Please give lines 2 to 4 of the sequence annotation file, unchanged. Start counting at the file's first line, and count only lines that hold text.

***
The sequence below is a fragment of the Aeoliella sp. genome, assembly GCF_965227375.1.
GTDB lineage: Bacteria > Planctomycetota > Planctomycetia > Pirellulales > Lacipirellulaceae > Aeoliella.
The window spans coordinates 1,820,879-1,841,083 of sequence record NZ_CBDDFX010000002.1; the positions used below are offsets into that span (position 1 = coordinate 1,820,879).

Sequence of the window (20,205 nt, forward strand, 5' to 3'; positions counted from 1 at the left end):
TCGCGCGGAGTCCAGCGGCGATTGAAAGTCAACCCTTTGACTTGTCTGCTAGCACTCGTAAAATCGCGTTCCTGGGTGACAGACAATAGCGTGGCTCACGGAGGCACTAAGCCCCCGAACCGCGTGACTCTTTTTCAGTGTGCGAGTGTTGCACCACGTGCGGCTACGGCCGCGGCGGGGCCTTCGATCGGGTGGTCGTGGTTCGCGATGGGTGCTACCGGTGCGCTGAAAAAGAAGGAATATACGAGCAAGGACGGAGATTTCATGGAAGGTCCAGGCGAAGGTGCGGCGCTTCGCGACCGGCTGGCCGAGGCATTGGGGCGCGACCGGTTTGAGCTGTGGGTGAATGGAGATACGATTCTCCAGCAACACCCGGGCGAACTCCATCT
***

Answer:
GTDB lineage: Bacteria > Planctomycetota > Planctomycetia > Pirellulales > Lacipirellulaceae > Aeoliella.
The window spans coordinates 1,820,879-1,841,083 of sequence record NZ_CBDDFX010000002.1; the positions used below are offsets into that span (position 1 = coordinate 1,820,879).

Sequence of the window (20,205 nt, forward strand, 5' to 3'; positions counted from 1 at the left end):